Commentary: Eclipse can educate consumers on energy use

Soon the eyes of an estimated 7.4 million people wearing special-purpose solar filters will look skyward on the upcoming Aug. 21 solar eclipse when the moon completely blocks the sun across an unusually wide 70-mile corridor of the United States. States in the path of the solar eclipse have been assiduously planning for the event, perhaps none more so than California, which on some days leans on solar to meet 40 percent of total energy demand.

The state has been active in messaging to Californians what they can do to reduce reliance on expensive and inefficient natural gas peaking power plants when the eclipse causes an estimated loss of 4.194 megawatts (MW) of large scale solar electricity.

High impact events like the solar eclipse begs a broader set of questions: How should we address the impact of a changing climate creating peak load events that utilities and others throughout the energy ecosystem must manage?  What should individuals understand in order to boost their energy efficiency and support grid stability?

Technological innovation, improved consumer energy education and intelligent demand response programs all play a role in enhancing grid reliability and energy efficiency.

The role of technology and data for engagement

For consumers, innovation in the area of energy efficiency can address a very real and growing pain point; energy costs eat between 5 and 22 percent of families’ total after-tax income in the U.S., with the poorest Americans, or 25 million households, paying the highest of that range. And WalletHub’s latest analysis of total monthly energy bills in each of the 50 states and the District of Columbia finds that in many states the utility costs for electricity, natural gas, motor fuel and home heating oil exceeds $300 per month.

A first step in ensuring technology can improve our energy efficiency is understanding what the top energy-consuming appliances in most homes are. Cooling/heating systems consume 47 percent of home energy, followed by a water heater at 14 percent and washer/dryer at 13 percent.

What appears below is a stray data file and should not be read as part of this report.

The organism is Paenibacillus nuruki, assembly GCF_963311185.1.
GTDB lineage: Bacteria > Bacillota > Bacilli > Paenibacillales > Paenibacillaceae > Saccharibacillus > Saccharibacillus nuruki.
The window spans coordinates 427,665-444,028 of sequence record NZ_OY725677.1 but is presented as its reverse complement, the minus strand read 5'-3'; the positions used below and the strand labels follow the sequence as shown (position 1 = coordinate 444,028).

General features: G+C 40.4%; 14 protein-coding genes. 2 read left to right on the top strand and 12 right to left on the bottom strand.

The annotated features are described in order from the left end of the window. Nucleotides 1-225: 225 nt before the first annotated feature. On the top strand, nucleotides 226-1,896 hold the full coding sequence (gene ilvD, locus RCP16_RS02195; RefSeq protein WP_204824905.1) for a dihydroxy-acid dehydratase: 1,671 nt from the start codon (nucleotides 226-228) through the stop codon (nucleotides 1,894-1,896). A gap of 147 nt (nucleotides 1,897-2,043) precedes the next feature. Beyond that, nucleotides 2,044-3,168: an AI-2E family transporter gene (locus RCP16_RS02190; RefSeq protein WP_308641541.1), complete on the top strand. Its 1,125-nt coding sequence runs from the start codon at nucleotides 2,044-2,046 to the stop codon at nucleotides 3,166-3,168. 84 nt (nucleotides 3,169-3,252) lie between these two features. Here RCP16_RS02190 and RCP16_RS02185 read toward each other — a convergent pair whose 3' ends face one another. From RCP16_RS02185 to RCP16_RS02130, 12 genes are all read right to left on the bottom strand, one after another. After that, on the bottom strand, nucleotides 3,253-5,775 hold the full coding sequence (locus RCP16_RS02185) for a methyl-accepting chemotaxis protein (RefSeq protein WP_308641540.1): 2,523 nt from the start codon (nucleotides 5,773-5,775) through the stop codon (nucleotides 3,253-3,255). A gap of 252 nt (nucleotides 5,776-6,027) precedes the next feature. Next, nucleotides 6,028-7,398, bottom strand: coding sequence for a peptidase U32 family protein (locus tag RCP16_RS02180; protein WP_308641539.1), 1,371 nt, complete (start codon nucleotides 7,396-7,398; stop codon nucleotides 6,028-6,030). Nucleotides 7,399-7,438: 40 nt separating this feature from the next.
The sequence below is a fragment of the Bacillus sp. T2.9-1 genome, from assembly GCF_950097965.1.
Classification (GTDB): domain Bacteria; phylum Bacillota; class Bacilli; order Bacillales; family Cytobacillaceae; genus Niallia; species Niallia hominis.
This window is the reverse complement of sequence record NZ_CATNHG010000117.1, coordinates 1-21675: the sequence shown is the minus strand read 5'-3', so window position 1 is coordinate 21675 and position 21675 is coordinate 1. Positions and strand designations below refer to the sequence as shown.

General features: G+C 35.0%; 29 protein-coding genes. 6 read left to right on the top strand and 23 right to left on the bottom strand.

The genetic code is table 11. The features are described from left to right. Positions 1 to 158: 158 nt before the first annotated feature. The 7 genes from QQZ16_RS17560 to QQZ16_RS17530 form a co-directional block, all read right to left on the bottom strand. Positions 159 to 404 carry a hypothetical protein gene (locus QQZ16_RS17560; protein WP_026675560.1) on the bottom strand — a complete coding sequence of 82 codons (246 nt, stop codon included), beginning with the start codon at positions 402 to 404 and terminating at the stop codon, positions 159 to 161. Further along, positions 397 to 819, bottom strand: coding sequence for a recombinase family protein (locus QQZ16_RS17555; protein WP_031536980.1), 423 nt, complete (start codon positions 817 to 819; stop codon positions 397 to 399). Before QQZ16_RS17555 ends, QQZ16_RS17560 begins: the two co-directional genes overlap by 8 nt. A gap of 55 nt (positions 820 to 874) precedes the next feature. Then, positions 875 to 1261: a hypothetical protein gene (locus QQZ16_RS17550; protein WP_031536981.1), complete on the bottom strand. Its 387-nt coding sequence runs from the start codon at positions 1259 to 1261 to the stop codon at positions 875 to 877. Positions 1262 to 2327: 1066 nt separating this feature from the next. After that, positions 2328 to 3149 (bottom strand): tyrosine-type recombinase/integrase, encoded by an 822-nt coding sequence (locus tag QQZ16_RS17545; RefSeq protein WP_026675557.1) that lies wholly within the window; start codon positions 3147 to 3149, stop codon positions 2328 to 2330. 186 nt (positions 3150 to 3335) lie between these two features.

In addition to the frequency of use of such energy hogs, the time of day that such appliances are used is also key to minimizing their impact on the power grid. Limiting use to such devices to times of low demand of after 9 p.m. and before 5 p.m. can help cut energy bills by restricting the need to use the most expensive, carbon intensive forms of power generation during times of peak demand.

Technological advances now put consumers in a position to view, in real-time, the energy consumption, costs, and health of their home devices and appliances. Given that more than 100 million U.S. households that do not have a single smart home device, new behind-the-meter sensors can generate high resolution energy usage data which can be converted into meaningful energy usage and diagnostic data on the home. Access to this data can have a meaningful and lasting impact: HVACs alone consume on average, approximately half the energy of the home and whose malfunctioning can mean unplanned and significant repair costs.

The need to manage peak demand

To manage the impact of a rapidly evolving global climate and keep customers comfortable, utilities must extend beyond basic on/off demand response to deliver “intelligent demand response.”  This starts with the ability to forecast peak load and then implementing demand response programs that reduce consumer energy consumption during peak use periods while minimizing homeowner discomfort.

Integrated Distributed Energy Resource (iDER) systems extend beyond traditional Demand Response programs by integrating connected Internet of Things (IoT) devices with energy and weather data to deliver significant energy efficiency and demand response results through the optimization of HVAC systems, appliances and other devices.

The key here is integrating as many connected devices in the home as possible – not just thermostats but washer and dryers, hot water heaters and even pool pumps – and then leveraging the power of big data analytics to logically and thoughtfully shave the peak.

Demand response and energy efficiency programs require consistent and effective consumer engagement combined with automated EE strategies. The eclipse affords an opportunity to educate consumers on their energy use, and connection both to how we manage our natural resources and our costs.

Bob Marshall is CEO of Oakland-based Whisker Labs, which develops energy sensing and software technology. 

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